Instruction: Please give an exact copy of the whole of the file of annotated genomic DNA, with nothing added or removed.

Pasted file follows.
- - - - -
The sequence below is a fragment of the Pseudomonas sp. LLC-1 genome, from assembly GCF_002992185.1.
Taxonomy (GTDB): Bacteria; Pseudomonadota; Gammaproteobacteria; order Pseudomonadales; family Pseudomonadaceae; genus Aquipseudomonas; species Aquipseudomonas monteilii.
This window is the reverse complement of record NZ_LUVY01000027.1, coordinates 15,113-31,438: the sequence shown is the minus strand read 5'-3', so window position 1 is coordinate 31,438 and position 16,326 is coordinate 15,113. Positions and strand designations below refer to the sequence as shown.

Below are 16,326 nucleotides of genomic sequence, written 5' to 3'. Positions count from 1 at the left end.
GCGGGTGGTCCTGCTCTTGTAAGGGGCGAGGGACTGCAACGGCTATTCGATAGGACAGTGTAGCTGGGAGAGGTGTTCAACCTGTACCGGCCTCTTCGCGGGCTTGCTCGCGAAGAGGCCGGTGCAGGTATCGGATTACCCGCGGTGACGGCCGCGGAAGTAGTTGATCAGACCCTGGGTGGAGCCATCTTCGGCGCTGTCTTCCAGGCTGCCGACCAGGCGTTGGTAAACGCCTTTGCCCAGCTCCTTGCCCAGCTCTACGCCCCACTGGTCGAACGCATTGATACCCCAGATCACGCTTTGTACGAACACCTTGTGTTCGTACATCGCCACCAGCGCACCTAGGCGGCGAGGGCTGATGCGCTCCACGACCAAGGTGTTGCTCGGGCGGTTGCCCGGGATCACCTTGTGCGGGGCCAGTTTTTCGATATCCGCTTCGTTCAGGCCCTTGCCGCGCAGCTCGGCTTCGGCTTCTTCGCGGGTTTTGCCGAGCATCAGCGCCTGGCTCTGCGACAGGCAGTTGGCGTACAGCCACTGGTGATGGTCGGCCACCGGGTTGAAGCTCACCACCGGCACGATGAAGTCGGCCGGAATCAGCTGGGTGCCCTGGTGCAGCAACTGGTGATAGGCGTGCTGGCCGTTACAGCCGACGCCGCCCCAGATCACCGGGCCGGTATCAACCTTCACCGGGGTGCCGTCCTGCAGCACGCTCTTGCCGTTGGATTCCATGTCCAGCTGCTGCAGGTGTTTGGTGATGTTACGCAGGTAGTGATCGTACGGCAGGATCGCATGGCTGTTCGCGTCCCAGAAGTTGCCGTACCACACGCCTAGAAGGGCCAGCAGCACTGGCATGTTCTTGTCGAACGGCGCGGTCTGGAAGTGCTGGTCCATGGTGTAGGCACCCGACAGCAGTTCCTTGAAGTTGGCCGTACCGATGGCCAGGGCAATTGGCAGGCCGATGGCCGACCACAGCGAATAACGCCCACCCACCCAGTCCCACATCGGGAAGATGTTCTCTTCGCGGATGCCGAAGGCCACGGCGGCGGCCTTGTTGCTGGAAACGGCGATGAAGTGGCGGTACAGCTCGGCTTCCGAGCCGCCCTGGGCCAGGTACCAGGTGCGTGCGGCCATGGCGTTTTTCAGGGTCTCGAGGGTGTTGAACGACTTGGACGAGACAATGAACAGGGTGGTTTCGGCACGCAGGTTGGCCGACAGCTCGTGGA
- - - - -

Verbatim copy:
The sequence below is a fragment of the Pseudomonas sp. LLC-1 genome, from assembly GCF_002992185.1.
Taxonomy (GTDB): Bacteria; Pseudomonadota; Gammaproteobacteria; order Pseudomonadales; family Pseudomonadaceae; genus Aquipseudomonas; species Aquipseudomonas monteilii.
This window is the reverse complement of record NZ_LUVY01000027.1, coordinates 15,113-31,438: the sequence shown is the minus strand read 5'-3', so window position 1 is coordinate 31,438 and position 16,326 is coordinate 15,113. Positions and strand designations below refer to the sequence as shown.

Below are 16,326 nucleotides of genomic sequence, written 5' to 3'. Positions count from 1 at the left end.
GCGGGTGGTCCTGCTCTTGTAAGGGGCGAGGGACTGCAACGGCTATTCGATAGGACAGTGTAGCTGGGAGAGGTGTTCAACCTGTACCGGCCTCTTCGCGGGCTTGCTCGCGAAGAGGCCGGTGCAGGTATCGGATTACCCGCGGTGACGGCCGCGGAAGTAGTTGATCAGACCCTGGGTGGAGCCATCTTCGGCGCTGTCTTCCAGGCTGCCGACCAGGCGTTGGTAAACGCCTTTGCCCAGCTCCTTGCCCAGCTCTACGCCCCACTGGTCGAACGCATTGATACCCCAGATCACGCTTTGTACGAACACCTTGTGTTCGTACATCGCCACCAGCGCACCTAGGCGGCGAGGGCTGATGCGCTCCACGACCAAGGTGTTGCTCGGGCGGTTGCCCGGGATCACCTTGTGCGGGGCCAGTTTTTCGATATCCGCTTCGTTCAGGCCCTTGCCGCGCAGCTCGGCTTCGGCTTCTTCGCGGGTTTTGCCGAGCATCAGCGCCTGGCTCTGCGACAGGCAGTTGGCGTACAGCCACTGGTGATGGTCGGCCACCGGGTTGAAGCTCACCACCGGCACGATGAAGTCGGCCGGAATCAGCTGGGTGCCCTGGTGCAGCAACTGGTGATAGGCGTGCTGGCCGTTACAGCCGACGCCGCCCCAGATCACCGGGCCGGTATCAACCTTCACCGGGGTGCCGTCCTGCAGCACGCTCTTGCCGTTGGATTCCATGTCCAGCTGCTGCAGGTGTTTGGTGATGTTACGCAGGTAGTGATCGTACGGCAGGATCGCATGGCTGTTCGCGTCCCAGAAGTTGCCGTACCACACGCCTAGAAGGGCCAGCAGCACTGGCATGTTCTTGTCGAACGGCGCGGTCTGGAAGTGCTGGTCCATGGTGTAGGCACCCGACAGCAGTTCCTTGAAGTTGGCCGTACCGATGGCCAGGGCAATTGGCAGGCCGATGGCCGACCACAGCGAATAACGCCCACCCACCCAGTCCCACATCGGGAAGATGTTCTCTTCGCGGATGCCGAAGGCCACGGCGGCGGCCTTGTTGCTGGAAACGGCGATGAAGTGGCGGTACAGCTCGGCTTCCGAGCCGCCCTGGGCCAGGTACCAGGTGCGTGCGGCCATGGCGTTTTTCAGGGTCTCGAGGGTGTTGAACGACTTGGACGAGACAATGAACAGGGTGGTTTCGGCACGCAGGTTGGCCGACAGCTCGTGGA